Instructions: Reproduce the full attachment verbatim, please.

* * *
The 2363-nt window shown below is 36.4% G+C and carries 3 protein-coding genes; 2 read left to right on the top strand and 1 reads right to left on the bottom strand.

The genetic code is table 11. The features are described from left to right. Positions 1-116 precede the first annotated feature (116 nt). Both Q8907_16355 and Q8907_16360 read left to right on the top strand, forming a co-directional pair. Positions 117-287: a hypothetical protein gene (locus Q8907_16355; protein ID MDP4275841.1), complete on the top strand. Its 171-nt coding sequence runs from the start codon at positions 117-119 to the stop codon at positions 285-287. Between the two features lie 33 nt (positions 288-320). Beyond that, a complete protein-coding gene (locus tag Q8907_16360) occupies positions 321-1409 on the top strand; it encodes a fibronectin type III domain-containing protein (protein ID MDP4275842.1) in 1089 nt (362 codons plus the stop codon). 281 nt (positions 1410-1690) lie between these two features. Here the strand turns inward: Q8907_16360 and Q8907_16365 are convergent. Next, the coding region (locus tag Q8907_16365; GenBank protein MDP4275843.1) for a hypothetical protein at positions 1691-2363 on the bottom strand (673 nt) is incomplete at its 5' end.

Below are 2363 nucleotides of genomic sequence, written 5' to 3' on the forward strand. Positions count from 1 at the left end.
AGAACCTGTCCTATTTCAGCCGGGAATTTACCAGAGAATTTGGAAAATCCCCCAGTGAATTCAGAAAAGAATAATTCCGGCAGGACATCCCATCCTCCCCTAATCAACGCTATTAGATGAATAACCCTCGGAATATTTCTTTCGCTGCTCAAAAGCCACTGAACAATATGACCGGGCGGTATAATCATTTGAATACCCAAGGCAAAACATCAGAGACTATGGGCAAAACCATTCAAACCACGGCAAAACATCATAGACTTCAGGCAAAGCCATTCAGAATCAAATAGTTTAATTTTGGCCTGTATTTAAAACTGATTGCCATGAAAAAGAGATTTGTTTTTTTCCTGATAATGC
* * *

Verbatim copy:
The 2363-nt window shown below is 36.4% G+C and carries 3 protein-coding genes; 2 read left to right on the top strand and 1 reads right to left on the bottom strand.

The genetic code is table 11. The features are described from left to right. Positions 1-116 precede the first annotated feature (116 nt). Both Q8907_16355 and Q8907_16360 read left to right on the top strand, forming a co-directional pair. Positions 117-287: a hypothetical protein gene (locus Q8907_16355; protein ID MDP4275841.1), complete on the top strand. Its 171-nt coding sequence runs from the start codon at positions 117-119 to the stop codon at positions 285-287. Between the two features lie 33 nt (positions 288-320). Beyond that, a complete protein-coding gene (locus tag Q8907_16360) occupies positions 321-1409 on the top strand; it encodes a fibronectin type III domain-containing protein (protein ID MDP4275842.1) in 1089 nt (362 codons plus the stop codon). 281 nt (positions 1410-1690) lie between these two features. Here the strand turns inward: Q8907_16360 and Q8907_16365 are convergent. Next, the coding region (locus tag Q8907_16365; GenBank protein MDP4275843.1) for a hypothetical protein at positions 1691-2363 on the bottom strand (673 nt) is incomplete at its 5' end.

Below are 2363 nucleotides of genomic sequence, written 5' to 3' on the forward strand. Positions count from 1 at the left end.
AGAACCTGTCCTATTTCAGCCGGGAATTTACCAGAGAATTTGGAAAATCCCCCAGTGAATTCAGAAAAGAATAATTCCGGCAGGACATCCCATCCTCCCCTAATCAACGCTATTAGATGAATAACCCTCGGAATATTTCTTTCGCTGCTCAAAAGCCACTGAACAATATGACCGGGCGGTATAATCATTTGAATACCCAAGGCAAAACATCAGAGACTATGGGCAAAACCATTCAAACCACGGCAAAACATCATAGACTTCAGGCAAAGCCATTCAGAATCAAATAGTTTAATTTTGGCCTGTATTTAAAACTGATTGCCATGAAAAAGAGATTTGTTTTTTTCCTGATAATGC